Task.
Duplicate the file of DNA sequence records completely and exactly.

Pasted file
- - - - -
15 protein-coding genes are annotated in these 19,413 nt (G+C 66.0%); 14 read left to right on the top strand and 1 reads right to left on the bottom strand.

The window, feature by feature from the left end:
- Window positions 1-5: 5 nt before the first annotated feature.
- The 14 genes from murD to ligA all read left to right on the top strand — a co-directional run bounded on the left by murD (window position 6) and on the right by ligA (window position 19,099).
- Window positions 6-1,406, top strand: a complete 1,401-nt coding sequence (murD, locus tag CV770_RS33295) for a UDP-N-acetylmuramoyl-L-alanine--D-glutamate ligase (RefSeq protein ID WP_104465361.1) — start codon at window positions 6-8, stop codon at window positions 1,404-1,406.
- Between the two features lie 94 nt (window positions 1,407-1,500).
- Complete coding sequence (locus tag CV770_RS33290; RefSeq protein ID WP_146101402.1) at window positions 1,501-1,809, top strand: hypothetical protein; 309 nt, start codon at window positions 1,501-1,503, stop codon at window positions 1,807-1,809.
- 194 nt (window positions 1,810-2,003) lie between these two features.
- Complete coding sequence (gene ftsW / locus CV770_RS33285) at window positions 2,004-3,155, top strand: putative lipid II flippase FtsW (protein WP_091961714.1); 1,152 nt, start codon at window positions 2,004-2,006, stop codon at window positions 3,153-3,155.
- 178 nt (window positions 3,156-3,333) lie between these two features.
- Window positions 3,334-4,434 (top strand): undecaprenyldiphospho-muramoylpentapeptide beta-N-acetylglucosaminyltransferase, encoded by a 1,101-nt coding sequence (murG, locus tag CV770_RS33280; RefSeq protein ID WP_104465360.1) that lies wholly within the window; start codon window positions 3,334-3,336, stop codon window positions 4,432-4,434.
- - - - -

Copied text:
15 protein-coding genes are annotated in these 19,413 nt (G+C 66.0%); 14 read left to right on the top strand and 1 reads right to left on the bottom strand.

The window, feature by feature from the left end:
- Window positions 1-5: 5 nt before the first annotated feature.
- The 14 genes from murD to ligA all read left to right on the top strand — a co-directional run bounded on the left by murD (window position 6) and on the right by ligA (window position 19,099).
- Window positions 6-1,406, top strand: a complete 1,401-nt coding sequence (murD, locus tag CV770_RS33295) for a UDP-N-acetylmuramoyl-L-alanine--D-glutamate ligase (RefSeq protein ID WP_104465361.1) — start codon at window positions 6-8, stop codon at window positions 1,404-1,406.
- Between the two features lie 94 nt (window positions 1,407-1,500).
- Complete coding sequence (locus tag CV770_RS33290; RefSeq protein ID WP_146101402.1) at window positions 1,501-1,809, top strand: hypothetical protein; 309 nt, start codon at window positions 1,501-1,503, stop codon at window positions 1,807-1,809.
- 194 nt (window positions 1,810-2,003) lie between these two features.
- Complete coding sequence (gene ftsW / locus CV770_RS33285) at window positions 2,004-3,155, top strand: putative lipid II flippase FtsW (protein WP_091961714.1); 1,152 nt, start codon at window positions 2,004-2,006, stop codon at window positions 3,153-3,155.
- 178 nt (window positions 3,156-3,333) lie between these two features.
- Window positions 3,334-4,434 (top strand): undecaprenyldiphospho-muramoylpentapeptide beta-N-acetylglucosaminyltransferase, encoded by a 1,101-nt coding sequence (murG, locus tag CV770_RS33280; RefSeq protein ID WP_104465360.1) that lies wholly within the window; start codon window positions 3,334-3,336, stop codon window positions 4,432-4,434.